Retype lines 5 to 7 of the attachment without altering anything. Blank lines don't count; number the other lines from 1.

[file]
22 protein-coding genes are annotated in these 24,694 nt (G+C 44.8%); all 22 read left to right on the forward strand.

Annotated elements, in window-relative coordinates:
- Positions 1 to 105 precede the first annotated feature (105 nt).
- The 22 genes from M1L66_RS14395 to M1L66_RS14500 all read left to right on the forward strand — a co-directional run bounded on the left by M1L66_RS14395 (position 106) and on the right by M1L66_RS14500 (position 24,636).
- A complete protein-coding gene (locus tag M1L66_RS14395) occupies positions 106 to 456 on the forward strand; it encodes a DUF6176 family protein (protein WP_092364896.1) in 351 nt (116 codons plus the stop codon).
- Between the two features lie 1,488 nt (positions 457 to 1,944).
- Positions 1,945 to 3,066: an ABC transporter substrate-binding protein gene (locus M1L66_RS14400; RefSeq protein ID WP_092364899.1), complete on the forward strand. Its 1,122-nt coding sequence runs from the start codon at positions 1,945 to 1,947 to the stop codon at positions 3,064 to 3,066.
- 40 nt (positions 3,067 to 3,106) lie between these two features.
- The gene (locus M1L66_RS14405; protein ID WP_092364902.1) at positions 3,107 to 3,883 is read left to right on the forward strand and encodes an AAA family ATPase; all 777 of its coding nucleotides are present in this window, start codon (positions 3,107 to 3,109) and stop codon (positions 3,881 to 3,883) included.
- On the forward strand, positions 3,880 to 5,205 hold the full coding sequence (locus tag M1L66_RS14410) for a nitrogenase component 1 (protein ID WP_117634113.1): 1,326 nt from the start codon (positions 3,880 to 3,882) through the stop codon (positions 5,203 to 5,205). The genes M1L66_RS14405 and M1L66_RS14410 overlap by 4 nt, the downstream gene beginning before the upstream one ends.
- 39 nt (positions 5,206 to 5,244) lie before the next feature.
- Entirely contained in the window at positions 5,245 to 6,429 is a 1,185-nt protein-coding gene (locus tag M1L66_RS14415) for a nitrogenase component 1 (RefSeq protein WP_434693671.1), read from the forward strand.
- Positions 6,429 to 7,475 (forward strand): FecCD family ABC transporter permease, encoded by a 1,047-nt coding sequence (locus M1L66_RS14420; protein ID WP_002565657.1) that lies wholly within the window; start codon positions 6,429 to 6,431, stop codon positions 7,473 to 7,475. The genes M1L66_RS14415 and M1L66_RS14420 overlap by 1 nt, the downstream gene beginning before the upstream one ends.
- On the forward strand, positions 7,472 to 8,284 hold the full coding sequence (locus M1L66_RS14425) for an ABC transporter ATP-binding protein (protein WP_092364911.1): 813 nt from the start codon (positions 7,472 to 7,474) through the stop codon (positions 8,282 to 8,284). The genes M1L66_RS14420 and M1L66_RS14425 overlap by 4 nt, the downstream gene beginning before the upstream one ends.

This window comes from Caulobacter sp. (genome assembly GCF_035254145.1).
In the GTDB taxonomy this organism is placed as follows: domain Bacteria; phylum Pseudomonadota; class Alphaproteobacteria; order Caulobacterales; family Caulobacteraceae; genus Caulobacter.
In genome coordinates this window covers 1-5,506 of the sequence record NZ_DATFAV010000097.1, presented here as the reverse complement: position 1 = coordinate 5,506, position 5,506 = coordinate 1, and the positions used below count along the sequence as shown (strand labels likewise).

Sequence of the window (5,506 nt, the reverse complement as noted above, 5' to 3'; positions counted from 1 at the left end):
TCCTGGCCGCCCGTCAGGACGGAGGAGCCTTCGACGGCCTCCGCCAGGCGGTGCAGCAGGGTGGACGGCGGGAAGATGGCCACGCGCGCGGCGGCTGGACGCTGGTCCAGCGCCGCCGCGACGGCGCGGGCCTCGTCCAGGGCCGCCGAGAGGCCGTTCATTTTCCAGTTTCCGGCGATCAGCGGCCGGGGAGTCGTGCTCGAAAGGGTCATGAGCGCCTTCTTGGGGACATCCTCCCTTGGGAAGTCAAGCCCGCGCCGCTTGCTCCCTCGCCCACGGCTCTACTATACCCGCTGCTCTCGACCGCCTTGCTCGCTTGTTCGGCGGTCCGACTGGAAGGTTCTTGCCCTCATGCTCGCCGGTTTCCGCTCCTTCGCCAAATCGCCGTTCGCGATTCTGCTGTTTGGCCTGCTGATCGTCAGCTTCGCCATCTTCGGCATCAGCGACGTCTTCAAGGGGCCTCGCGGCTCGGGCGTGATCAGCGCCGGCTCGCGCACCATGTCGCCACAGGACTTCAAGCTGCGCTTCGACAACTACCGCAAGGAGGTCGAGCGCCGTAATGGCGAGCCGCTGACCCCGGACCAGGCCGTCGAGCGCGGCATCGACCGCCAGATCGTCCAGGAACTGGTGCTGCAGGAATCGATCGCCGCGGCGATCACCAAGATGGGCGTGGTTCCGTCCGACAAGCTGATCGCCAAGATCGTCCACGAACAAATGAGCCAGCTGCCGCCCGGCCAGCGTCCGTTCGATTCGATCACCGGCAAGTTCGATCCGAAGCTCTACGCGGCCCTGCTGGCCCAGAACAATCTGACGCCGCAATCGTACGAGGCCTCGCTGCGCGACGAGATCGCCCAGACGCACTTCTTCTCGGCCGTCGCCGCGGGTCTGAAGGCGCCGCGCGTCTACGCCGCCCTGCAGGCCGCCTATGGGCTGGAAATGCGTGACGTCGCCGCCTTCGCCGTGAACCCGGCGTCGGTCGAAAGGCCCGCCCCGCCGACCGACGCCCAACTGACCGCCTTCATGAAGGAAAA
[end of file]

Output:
- A complete protein-coding gene (locus tag M1L66_RS14395) occupies positions 106 to 456 on the forward strand; it encodes a DUF6176 family protein (protein WP_092364896.1) in 351 nt (116 codons plus the stop codon).
- Between the two features lie 1,488 nt (positions 457 to 1,944).
- Positions 1,945 to 3,066: an ABC transporter substrate-binding protein gene (locus M1L66_RS14400; RefSeq protein ID WP_092364899.1), complete on the forward strand. Its 1,122-nt coding sequence runs from the start codon at positions 1,945 to 1,947 to the stop codon at positions 3,064 to 3,066.